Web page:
Yes, and testing with user bore this out too. We didn’t just decide to change from
Account Secret out of personal preference.
When we tested the process with the
Secret label, it was a regular stumbling block. People would say things like:
“Do I need to give some secret information about me? What will happen to info I provide?”
“Am I supposed to already know the answer?”
“Where do I get this secret from? How do I get it one?”
It never went well.
We actually had in the plan to do some dedicated work on the account creation and login process to refine things further, and make things more understandable and secure, and I think this would really help the situation, and alleviate many of the concerns expressed in this thread. However, we could not justify the work on that for MVE, but I think we must return to it soon.
In short though, the first candidate idea which we did work up at some point (I can’t lay my hands on the design files right now… I’ll post them If I do) worked by walking users through things at onboarding time, roughly as follows:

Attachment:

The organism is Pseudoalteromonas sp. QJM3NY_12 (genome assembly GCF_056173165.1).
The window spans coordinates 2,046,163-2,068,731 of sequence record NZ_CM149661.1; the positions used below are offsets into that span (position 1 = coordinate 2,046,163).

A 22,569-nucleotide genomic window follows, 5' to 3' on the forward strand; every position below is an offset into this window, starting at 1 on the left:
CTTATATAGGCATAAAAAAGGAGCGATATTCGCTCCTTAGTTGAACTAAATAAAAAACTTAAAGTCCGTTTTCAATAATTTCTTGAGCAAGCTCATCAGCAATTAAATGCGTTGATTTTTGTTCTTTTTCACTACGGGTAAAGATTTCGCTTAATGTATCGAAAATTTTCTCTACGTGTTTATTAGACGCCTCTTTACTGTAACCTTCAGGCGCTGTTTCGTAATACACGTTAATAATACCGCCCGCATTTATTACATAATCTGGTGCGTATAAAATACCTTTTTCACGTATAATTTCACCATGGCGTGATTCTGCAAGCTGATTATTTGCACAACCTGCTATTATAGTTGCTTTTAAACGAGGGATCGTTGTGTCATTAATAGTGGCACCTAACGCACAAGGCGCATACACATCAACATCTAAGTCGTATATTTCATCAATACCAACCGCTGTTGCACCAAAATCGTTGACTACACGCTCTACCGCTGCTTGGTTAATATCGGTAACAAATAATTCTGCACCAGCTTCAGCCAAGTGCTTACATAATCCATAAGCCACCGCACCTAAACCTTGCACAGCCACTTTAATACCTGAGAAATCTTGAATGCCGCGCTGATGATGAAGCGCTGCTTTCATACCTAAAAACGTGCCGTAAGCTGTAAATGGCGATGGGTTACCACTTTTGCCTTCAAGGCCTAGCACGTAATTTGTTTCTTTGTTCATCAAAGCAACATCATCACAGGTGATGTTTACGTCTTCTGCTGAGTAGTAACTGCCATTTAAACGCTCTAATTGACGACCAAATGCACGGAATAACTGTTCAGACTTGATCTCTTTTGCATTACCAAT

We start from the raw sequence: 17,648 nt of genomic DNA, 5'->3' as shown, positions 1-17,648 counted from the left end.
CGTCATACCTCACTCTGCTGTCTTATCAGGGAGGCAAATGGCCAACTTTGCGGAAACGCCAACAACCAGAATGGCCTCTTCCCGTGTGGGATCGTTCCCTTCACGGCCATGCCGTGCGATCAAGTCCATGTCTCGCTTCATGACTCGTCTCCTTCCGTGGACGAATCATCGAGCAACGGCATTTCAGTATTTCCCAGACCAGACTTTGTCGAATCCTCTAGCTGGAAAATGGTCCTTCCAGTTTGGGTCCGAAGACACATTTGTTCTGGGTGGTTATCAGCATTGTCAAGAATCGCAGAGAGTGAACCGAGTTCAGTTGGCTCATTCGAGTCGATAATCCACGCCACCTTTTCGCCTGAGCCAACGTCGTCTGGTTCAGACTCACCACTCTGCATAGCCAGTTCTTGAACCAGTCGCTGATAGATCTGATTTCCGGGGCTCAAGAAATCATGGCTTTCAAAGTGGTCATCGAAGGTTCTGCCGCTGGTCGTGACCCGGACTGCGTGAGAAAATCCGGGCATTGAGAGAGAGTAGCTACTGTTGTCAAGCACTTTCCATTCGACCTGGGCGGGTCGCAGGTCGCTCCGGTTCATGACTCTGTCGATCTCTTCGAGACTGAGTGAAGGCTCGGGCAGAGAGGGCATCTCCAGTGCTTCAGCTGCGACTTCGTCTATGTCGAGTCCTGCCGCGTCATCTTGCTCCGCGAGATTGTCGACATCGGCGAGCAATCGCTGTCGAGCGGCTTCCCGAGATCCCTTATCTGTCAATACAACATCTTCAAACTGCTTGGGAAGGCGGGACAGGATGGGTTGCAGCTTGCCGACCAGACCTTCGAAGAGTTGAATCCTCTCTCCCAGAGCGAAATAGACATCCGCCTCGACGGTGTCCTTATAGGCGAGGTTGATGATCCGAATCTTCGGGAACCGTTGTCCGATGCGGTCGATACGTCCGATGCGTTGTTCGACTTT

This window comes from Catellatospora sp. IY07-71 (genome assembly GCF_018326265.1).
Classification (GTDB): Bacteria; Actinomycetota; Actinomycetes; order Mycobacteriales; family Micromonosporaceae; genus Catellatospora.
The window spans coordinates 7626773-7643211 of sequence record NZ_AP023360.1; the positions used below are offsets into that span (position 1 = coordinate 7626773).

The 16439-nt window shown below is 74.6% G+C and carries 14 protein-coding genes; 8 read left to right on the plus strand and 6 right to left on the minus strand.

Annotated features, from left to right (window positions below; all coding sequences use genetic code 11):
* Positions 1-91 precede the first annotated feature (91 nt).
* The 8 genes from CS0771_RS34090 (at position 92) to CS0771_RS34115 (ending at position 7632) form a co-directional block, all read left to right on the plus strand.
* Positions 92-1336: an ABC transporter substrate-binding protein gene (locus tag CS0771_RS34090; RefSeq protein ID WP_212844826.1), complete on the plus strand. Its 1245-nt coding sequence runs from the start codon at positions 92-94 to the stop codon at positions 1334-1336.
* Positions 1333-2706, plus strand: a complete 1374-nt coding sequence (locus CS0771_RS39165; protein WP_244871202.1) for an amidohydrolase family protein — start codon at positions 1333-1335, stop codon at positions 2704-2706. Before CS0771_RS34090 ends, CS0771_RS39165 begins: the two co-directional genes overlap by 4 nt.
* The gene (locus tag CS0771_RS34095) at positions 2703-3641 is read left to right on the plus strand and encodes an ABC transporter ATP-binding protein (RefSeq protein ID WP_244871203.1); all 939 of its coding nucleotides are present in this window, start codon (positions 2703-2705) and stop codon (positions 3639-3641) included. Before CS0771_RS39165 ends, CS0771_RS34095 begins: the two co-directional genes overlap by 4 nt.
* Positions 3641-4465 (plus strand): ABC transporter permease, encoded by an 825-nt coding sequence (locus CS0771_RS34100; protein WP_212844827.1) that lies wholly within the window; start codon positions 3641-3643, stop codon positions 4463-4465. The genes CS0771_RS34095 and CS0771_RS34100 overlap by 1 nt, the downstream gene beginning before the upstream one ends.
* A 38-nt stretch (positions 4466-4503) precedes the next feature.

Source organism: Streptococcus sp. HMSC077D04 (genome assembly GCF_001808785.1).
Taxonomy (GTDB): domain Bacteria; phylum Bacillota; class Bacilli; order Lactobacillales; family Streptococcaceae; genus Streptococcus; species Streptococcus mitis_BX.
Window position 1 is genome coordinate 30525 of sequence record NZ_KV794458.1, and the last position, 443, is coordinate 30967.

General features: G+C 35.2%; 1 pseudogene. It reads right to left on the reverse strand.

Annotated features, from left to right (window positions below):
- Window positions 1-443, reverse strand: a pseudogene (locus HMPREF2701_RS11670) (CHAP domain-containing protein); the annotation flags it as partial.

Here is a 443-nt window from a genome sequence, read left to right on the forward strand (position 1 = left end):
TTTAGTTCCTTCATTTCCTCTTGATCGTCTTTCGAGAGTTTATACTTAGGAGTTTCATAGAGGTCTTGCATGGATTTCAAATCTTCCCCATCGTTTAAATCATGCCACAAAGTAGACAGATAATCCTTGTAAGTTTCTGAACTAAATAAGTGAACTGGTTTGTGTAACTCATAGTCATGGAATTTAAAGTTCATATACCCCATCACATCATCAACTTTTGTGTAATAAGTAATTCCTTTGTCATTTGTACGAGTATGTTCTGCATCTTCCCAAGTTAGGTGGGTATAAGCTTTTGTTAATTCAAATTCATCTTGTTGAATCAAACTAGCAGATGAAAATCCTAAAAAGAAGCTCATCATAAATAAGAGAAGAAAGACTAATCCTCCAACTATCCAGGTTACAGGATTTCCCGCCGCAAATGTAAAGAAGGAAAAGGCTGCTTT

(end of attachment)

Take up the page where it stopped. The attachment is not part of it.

Invite claimed / account purchased etc.
User chooses password. pretty uncontroversial and understandable
Passphrase creation the user is provided a randomly generated passphrase (e.g.
rash-clot-ball-glaze-avow-strife), in a format that aids the user in understanding its uniqueness, and a form that aids memorability. It would be pre-filled, and ready to save, but could be changed, overwritten, or edited, and also easy for the user to note down. It would also use slightly different UI elements, that would help in making it distinct from the password.
Taking it further for ease of use, perhaps:
- The passphrase could be (optionally) cached locally on a trusted computer, so the user only needs the password for rapid login
- The passphrase could be stored on hardware ala yubikey, or replaced entirely via some other 2FA element e.g. biometric.
- When logging in the password and passphrase could be used interchangeably… perhaps there is a way that things will still work if the user puts the password in the passphrase field and vice-versa. I don’t know if this is achievable, but we did discuss it at one point.
So, I think we’ve got some good strategies to make this all work better down the line, and I think I’d still favour this method over a single long password, as I’d wager it will be more secure, and could also be more convenient with further refinement.